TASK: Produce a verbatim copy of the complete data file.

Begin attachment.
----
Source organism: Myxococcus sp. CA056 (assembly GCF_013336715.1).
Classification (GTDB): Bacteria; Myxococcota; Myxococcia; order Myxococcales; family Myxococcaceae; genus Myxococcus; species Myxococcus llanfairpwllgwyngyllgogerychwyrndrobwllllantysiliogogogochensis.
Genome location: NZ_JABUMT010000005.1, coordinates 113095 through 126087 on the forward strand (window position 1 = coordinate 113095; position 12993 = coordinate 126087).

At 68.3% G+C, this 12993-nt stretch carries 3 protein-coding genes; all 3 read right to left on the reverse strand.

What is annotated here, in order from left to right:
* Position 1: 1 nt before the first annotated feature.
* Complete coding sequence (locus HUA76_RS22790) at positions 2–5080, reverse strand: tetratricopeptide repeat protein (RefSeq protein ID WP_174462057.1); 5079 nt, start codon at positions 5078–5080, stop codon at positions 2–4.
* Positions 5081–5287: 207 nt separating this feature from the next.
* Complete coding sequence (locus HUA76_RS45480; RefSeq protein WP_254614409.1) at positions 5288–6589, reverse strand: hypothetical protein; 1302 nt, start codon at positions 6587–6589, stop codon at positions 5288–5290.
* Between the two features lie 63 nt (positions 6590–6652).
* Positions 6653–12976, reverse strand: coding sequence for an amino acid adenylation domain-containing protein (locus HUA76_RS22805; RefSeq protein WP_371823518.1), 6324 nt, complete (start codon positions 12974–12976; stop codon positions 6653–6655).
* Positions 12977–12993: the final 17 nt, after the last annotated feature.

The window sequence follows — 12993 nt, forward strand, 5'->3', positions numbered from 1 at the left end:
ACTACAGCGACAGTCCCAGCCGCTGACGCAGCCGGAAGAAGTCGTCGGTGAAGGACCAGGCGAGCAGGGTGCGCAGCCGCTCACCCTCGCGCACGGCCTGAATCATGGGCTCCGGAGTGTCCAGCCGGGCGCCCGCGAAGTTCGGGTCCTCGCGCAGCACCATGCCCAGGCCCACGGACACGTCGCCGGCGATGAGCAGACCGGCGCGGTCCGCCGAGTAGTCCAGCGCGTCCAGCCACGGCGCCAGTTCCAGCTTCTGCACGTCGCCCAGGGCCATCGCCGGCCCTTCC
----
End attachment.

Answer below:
Source organism: Myxococcus sp. CA056 (assembly GCF_013336715.1).
Classification (GTDB): Bacteria; Myxococcota; Myxococcia; order Myxococcales; family Myxococcaceae; genus Myxococcus; species Myxococcus llanfairpwllgwyngyllgogerychwyrndrobwllllantysiliogogogochensis.
Genome location: NZ_JABUMT010000005.1, coordinates 113095 through 126087 on the forward strand (window position 1 = coordinate 113095; position 12993 = coordinate 126087).

At 68.3% G+C, this 12993-nt stretch carries 3 protein-coding genes; all 3 read right to left on the reverse strand.

What is annotated here, in order from left to right:
* Position 1: 1 nt before the first annotated feature.
* Complete coding sequence (locus HUA76_RS22790) at positions 2–5080, reverse strand: tetratricopeptide repeat protein (RefSeq protein ID WP_174462057.1); 5079 nt, start codon at positions 5078–5080, stop codon at positions 2–4.
* Positions 5081–5287: 207 nt separating this feature from the next.
* Complete coding sequence (locus HUA76_RS45480; RefSeq protein WP_254614409.1) at positions 5288–6589, reverse strand: hypothetical protein; 1302 nt, start codon at positions 6587–6589, stop codon at positions 5288–5290.
* Between the two features lie 63 nt (positions 6590–6652).
* Positions 6653–12976, reverse strand: coding sequence for an amino acid adenylation domain-containing protein (locus HUA76_RS22805; RefSeq protein WP_371823518.1), 6324 nt, complete (start codon positions 12974–12976; stop codon positions 6653–6655).
* Positions 12977–12993: the final 17 nt, after the last annotated feature.

The window sequence follows — 12993 nt, forward strand, 5'->3', positions numbered from 1 at the left end:
ACTACAGCGACAGTCCCAGCCGCTGACGCAGCCGGAAGAAGTCGTCGGTGAAGGACCAGGCGAGCAGGGTGCGCAGCCGCTCACCCTCGCGCACGGCCTGAATCATGGGCTCCGGAGTGTCCAGCCGGGCGCCCGCGAAGTTCGGGTCCTCGCGCAGCACCATGCCCAGGCCCACGGACACGTCGCCGGCGATGAGCAGACCGGCGCGGTCCGCCGAGTAGTCCAGCGCGTCCAGCCACGGCGCCAGTTCCAGCTTCTGCACGTCGCCCAGGGCCATCGCCGGCCCTTCC